- The Washington Times - Friday, October 13, 2006

The Gaithersburg City Council has agreed to open a permanent day-laborer center by winter, after more than a year of trying to fix the problem of 50 to 100 immigrants and illegal aliens loitering outside a downtown church while looking for work.

“We’ve got to deal with the problems in Gaithersburg,” council member Stanley J. Alster said Thursday, minutes before casting his vote to approve the center. “I think it’s time we take action.”

The 3-1 vote capped a three-hour meeting that included a presentation by the Gaithersburg Police Department, a public-comment session filled with accusations of racism against Hispanics and a heated debate among council members.

Several council members acknowledged the tentative site — a storefront in the Festival Shopping Center off Interstate 270 — is not a “perfect solution” to complaints of crime, public urination and other problems associated with day laborers, who are mostly Hispanic and illegal aliens.

However, they said a bus stop near the site and a fence that separates it from nearby homes is a “good first step.”

City Manager David Humpton now will submit the council’s resolution to Montgomery County officials, who will pursue a lease with Nellis Corp., which manages the strip mall.

“We still have many steps to go,” he said. “We’ll see what happens.”

Nellis executives said they attended the meeting Thursday but have not decided whether to lease the space.

They said last week they would talk with tenants before agreeing to a deal.

“All of the presentations were impressive and gave us a lot to think about,” the company said yesterday. “We hope answers will be forthcoming within the next few weeks.”

Many people at the meeting supported the site, but several nearby residents and merchants said the center might hurt business and bring more crime and the kind of nuisance problems that occurred outside the church.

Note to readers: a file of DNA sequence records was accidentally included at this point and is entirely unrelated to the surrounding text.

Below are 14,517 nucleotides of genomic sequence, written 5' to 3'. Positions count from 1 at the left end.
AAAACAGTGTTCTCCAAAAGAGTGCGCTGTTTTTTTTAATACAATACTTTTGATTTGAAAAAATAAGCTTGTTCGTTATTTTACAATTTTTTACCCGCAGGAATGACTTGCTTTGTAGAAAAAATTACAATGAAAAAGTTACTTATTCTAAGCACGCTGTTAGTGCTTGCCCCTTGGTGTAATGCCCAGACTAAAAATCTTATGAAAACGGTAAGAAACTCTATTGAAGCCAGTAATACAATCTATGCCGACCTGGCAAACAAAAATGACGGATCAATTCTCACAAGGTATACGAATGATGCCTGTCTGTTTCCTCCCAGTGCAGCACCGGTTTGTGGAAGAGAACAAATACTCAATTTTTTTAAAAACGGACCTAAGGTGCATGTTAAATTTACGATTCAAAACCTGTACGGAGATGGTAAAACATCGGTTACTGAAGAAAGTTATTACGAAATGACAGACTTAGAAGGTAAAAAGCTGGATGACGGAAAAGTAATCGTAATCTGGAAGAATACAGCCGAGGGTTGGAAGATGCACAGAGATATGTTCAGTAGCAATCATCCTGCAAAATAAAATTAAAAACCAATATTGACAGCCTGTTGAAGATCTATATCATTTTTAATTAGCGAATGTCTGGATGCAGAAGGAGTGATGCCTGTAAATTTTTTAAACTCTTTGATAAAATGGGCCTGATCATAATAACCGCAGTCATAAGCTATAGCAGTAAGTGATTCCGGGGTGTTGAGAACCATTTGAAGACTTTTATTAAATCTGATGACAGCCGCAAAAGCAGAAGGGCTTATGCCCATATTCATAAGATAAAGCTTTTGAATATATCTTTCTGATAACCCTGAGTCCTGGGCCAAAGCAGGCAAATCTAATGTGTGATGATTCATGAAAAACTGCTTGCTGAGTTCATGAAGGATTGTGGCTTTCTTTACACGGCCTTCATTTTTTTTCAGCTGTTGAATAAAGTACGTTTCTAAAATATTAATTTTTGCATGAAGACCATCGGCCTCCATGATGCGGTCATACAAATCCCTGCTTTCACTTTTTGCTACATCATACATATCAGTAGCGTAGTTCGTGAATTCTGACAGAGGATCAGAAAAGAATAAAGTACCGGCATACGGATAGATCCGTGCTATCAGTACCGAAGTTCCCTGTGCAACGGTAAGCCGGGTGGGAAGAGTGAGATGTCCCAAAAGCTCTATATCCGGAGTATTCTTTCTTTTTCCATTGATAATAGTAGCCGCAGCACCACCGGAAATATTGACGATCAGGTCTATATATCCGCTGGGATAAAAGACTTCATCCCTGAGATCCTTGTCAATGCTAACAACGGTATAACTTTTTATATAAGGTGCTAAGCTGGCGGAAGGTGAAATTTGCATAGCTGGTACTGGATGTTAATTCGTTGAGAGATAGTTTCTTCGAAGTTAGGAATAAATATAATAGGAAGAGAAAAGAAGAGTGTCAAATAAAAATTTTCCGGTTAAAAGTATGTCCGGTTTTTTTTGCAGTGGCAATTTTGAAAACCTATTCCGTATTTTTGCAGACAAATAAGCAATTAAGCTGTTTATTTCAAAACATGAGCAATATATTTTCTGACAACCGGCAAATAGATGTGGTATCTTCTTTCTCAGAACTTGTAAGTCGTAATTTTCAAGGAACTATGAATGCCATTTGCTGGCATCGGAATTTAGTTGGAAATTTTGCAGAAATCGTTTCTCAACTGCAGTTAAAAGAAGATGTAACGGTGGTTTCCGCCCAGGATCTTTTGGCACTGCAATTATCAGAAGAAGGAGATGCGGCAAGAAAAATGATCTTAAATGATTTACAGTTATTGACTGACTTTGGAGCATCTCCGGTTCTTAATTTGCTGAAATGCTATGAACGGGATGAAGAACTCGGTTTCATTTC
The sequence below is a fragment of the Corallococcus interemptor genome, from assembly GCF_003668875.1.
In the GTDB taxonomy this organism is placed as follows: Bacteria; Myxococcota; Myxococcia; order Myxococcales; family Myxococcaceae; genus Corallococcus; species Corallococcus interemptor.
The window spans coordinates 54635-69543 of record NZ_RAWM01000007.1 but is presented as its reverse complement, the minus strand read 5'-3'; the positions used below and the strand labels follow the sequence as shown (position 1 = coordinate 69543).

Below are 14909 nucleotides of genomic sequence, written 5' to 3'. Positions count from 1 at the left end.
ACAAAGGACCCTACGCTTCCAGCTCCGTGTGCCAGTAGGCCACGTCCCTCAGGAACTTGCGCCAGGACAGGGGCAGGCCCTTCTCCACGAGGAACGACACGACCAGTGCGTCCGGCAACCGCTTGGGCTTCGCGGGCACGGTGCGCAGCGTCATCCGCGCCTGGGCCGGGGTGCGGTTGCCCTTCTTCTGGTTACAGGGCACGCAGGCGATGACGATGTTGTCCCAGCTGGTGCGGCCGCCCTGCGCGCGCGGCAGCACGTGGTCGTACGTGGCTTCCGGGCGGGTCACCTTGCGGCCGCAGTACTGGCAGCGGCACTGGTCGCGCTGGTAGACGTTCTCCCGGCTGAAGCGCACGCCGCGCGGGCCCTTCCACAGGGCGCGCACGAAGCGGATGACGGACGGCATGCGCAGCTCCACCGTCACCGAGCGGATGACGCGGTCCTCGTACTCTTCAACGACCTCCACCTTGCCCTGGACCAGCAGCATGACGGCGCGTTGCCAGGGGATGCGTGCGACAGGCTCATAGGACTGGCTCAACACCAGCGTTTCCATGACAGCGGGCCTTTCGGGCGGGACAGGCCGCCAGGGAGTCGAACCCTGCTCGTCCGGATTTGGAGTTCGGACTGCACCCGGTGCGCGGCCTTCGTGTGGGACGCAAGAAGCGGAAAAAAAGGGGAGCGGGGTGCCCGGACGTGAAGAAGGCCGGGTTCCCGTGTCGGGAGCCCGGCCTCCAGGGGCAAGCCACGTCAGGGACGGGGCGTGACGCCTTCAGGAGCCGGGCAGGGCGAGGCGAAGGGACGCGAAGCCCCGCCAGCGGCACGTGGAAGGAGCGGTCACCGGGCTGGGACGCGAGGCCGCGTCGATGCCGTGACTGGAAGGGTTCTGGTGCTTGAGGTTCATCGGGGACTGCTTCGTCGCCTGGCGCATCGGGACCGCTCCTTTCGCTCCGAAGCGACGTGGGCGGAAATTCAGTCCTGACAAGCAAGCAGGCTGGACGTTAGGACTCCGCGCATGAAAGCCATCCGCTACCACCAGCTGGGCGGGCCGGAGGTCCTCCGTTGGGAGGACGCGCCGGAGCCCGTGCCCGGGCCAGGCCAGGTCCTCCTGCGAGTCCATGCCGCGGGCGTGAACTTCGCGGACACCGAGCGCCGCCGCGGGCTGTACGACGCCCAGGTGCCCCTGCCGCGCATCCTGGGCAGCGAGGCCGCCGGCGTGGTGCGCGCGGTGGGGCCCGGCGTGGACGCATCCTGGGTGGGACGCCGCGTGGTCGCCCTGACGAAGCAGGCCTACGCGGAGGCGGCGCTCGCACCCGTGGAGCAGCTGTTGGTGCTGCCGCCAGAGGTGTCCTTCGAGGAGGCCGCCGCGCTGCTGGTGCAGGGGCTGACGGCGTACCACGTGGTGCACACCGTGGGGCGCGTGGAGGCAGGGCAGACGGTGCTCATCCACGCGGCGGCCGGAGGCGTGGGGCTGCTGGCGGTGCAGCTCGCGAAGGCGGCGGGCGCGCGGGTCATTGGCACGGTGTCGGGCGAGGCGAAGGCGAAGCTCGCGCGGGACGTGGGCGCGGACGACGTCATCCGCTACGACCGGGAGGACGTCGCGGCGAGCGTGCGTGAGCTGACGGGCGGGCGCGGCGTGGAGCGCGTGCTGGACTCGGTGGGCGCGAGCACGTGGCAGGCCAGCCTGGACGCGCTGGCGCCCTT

The lone dissenting vote came from council member Henry F. Mafraffa Jr., who said the center will bring illegal aliens to the city.

“If the county wants to do this, why don’t they step up and make it part of their larger unemployment program in the county?” he asked. “Why should we be asked to solve a national problem?”

Vice Mayor John B. Schlichting — whom Mr. Humpton said has financial interest in JBG Rosenfeld Retail, the leasing and management company that co-owns the shopping center — abstained from voting.

The decision came amid pressure from county officials, who have committed $125,000 to the solution and last month urged the city to “redouble its efforts” to find a site. More than 30 landlords had already rejected requests for them to leases space.

The police department last month began ticketing and arresting laborers who had loitered for years in the lot between a shopping center and the Grace United Methodist Church, waiting for contractors and others to offer short-term jobs.

The men now gather outside a vacant building leased last year by the county that residents also rejected as a site.

Several members of a resident task force that studied the issue earlier this year said the proposed location “meets the spirit” of their recommendations because it is largely removed from homes and schools.

They also said a formal gathering spot that offers restrooms and such services as English classes likely will eliminate the public drinking and public urination problems that occurred in the city’s Old Town neighborhood.

“I think the day laborer center will take care of those issues,” said Prentiss Searles, the task force chairman and an Old Town resident.

However, supporters of the site also want the city to pass an ordinance barring the laborers from seeking work outside the center.

Mr. Humpton on Monday will present a draft of the ordinance to the council.

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